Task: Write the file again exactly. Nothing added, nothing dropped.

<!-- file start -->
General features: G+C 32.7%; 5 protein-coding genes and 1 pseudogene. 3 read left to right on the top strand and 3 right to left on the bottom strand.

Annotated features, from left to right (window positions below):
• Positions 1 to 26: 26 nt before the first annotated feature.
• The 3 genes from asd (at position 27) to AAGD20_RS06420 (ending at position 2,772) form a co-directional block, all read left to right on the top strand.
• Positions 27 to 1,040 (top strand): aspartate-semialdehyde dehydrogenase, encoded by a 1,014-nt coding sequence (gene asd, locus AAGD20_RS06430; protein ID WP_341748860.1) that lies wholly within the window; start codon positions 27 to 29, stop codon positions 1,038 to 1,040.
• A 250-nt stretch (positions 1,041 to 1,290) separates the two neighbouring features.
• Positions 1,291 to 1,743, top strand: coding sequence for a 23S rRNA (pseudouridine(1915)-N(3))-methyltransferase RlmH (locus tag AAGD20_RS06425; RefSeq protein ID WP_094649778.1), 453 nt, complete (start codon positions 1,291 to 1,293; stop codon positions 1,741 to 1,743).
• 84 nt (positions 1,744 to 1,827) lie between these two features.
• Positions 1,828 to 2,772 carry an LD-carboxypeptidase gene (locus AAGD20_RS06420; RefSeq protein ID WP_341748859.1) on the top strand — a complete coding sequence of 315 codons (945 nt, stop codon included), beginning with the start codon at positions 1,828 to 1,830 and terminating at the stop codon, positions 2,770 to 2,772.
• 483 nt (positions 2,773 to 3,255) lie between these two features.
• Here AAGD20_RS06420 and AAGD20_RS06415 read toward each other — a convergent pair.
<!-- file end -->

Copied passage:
General features: G+C 32.7%; 5 protein-coding genes and 1 pseudogene. 3 read left to right on the top strand and 3 right to left on the bottom strand.

Annotated features, from left to right (window positions below):
• Positions 1 to 26: 26 nt before the first annotated feature.
• The 3 genes from asd (at position 27) to AAGD20_RS06420 (ending at position 2,772) form a co-directional block, all read left to right on the top strand.
• Positions 27 to 1,040 (top strand): aspartate-semialdehyde dehydrogenase, encoded by a 1,014-nt coding sequence (gene asd, locus AAGD20_RS06430; protein ID WP_341748860.1) that lies wholly within the window; start codon positions 27 to 29, stop codon positions 1,038 to 1,040.
• A 250-nt stretch (positions 1,041 to 1,290) separates the two neighbouring features.
• Positions 1,291 to 1,743, top strand: coding sequence for a 23S rRNA (pseudouridine(1915)-N(3))-methyltransferase RlmH (locus tag AAGD20_RS06425; RefSeq protein ID WP_094649778.1), 453 nt, complete (start codon positions 1,291 to 1,293; stop codon positions 1,741 to 1,743).
• 84 nt (positions 1,744 to 1,827) lie between these two features.
• Positions 1,828 to 2,772 carry an LD-carboxypeptidase gene (locus AAGD20_RS06420; RefSeq protein ID WP_341748859.1) on the top strand — a complete coding sequence of 315 codons (945 nt, stop codon included), beginning with the start codon at positions 1,828 to 1,830 and terminating at the stop codon, positions 2,770 to 2,772.
• 483 nt (positions 2,773 to 3,255) lie between these two features.
• Here AAGD20_RS06420 and AAGD20_RS06415 read toward each other — a convergent pair.